Report: Teachers Have Difficulty Engaging Families
Almost half of primary teachers say they encounter difficulties communicating with a large segment of parents and families of their students.
In a recent survey involving 1,000 primary teachers conducted by ed tech company ClassTag, 45 percent of respondents said more than a quarter of families were “hard to reach and engage,” with 21 percent saying that more than half of their families were hard to engage.
However, according to the report, The State of Parent Engagement, parents tend to think that teachers do a good job of communicating. Some 39 percent rated teachers as having good communication, rating them at 9 to 10 points out of 10.
“The findings paint a picture where teachers continue to report significant levels of missing engagement by parents or guardians while parents tend to think their teachers are doing a good job of communicating,” said Vlada Lotkina, co-founder and CEO of ClassTag, in a prepared statement. “It’s clear that both teachers and parents see teachers tossing the ball, but teachers still don’t feel that families are catching it,” she said.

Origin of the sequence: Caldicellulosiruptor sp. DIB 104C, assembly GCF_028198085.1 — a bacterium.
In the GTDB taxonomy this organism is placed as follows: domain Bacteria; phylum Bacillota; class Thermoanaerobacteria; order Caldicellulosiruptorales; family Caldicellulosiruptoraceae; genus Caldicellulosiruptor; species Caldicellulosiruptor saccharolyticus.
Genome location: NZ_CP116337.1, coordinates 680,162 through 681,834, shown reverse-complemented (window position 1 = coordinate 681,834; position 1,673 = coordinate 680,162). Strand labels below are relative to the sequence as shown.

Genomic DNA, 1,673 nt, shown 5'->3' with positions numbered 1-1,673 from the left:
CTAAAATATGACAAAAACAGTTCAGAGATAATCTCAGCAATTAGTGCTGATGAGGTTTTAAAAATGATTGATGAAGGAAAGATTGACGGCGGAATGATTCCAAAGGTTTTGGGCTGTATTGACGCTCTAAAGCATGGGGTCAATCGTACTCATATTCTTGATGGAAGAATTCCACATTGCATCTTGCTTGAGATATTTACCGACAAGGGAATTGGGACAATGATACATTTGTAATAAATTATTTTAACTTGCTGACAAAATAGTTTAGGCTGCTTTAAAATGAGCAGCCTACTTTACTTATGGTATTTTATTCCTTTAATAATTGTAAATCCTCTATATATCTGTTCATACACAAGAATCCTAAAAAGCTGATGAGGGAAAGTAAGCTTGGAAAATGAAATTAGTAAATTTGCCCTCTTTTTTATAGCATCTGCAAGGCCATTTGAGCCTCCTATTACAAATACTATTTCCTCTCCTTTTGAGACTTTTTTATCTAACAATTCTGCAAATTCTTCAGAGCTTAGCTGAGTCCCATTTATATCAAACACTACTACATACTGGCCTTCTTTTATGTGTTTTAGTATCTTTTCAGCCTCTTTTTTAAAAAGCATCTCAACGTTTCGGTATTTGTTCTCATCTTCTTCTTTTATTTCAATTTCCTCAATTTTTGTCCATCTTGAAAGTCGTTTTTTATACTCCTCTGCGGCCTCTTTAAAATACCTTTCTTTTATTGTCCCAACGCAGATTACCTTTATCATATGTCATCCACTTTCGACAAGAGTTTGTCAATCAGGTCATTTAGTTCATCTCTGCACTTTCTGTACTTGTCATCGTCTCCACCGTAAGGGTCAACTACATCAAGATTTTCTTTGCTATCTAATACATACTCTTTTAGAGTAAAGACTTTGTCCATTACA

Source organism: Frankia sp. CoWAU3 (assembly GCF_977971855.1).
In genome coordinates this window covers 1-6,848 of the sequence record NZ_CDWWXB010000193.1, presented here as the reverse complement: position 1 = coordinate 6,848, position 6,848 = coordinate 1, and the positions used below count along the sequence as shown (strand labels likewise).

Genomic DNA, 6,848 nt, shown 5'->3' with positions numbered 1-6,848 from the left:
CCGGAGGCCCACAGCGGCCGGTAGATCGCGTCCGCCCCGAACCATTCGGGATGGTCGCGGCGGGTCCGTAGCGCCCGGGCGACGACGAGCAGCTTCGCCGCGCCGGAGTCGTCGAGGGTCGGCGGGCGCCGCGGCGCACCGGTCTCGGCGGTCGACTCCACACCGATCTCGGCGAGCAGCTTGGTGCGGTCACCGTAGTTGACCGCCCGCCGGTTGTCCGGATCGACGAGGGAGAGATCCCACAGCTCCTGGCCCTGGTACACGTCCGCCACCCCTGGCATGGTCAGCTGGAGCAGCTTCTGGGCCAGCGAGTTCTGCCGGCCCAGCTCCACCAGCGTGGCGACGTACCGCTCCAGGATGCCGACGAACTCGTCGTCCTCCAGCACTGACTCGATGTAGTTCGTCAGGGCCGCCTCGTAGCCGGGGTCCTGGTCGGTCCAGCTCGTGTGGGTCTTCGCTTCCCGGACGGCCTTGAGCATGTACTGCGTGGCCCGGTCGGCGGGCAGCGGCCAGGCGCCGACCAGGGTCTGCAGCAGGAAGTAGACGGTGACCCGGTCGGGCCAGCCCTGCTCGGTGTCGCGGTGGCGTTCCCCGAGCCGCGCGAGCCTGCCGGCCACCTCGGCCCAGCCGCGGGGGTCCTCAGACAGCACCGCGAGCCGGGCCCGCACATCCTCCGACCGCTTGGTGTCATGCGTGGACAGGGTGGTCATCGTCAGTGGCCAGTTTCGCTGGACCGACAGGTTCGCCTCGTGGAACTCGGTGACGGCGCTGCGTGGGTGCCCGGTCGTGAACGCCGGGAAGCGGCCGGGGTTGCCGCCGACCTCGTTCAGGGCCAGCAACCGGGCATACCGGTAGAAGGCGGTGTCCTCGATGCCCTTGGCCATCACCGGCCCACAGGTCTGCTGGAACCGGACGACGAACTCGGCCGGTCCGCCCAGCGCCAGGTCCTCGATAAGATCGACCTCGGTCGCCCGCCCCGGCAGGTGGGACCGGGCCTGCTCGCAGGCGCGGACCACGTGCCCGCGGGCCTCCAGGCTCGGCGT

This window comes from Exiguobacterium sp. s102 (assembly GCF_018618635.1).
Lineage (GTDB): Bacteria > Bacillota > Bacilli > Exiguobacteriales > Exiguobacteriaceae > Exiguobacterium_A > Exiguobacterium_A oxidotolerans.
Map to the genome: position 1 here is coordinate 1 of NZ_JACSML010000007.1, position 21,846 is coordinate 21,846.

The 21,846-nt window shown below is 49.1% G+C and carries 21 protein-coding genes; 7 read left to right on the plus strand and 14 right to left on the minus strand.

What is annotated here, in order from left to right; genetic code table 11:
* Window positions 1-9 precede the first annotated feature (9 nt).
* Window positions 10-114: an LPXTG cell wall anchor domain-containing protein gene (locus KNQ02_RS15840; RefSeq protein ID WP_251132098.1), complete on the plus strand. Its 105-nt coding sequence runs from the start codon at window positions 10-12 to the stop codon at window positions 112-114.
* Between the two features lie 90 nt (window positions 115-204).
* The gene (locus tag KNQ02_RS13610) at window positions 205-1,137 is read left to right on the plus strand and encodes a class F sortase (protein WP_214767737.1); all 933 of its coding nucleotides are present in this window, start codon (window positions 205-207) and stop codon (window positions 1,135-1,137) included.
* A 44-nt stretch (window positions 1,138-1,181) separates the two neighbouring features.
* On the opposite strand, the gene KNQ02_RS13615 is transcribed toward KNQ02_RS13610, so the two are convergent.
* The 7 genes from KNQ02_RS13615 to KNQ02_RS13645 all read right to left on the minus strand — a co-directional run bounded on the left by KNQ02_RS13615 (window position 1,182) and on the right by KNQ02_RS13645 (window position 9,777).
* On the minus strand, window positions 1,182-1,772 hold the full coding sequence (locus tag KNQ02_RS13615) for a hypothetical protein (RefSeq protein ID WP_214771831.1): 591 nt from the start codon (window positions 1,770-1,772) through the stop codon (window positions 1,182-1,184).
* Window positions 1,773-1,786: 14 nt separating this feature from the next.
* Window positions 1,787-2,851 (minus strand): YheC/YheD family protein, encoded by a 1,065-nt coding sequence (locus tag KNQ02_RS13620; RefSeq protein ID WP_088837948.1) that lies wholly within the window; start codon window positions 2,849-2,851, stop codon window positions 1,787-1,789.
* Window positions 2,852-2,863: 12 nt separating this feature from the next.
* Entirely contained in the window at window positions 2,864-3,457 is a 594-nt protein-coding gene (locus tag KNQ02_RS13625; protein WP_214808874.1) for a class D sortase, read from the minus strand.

Other findings from the report included:
Parents prefer email over all other forms of communication.
However, apps are also highly rated among parents whose teachers use them.
Parents say pictures and videos about the school day are the most useful type of communication from teachers (22 percent), followed by “when things are due” (19 percent) and “Individual communications about their child’s academics and behaviors” (16 percent).
25 percent of teachers reported they communicate with parents daily; 29 percent three to four times a week; and 40 percent weekly.
Teachers use multiple methods of communication, including paper (79 percent), email (79 percent), phone (77 percent), apps (63 percent), school website (38 percent), social media (27 percent), SMS (22 percent), and signup software (16 percent).
A number of other findings are detailed in the report. The complete report is freely available as a PDF download from ClassTag’s site.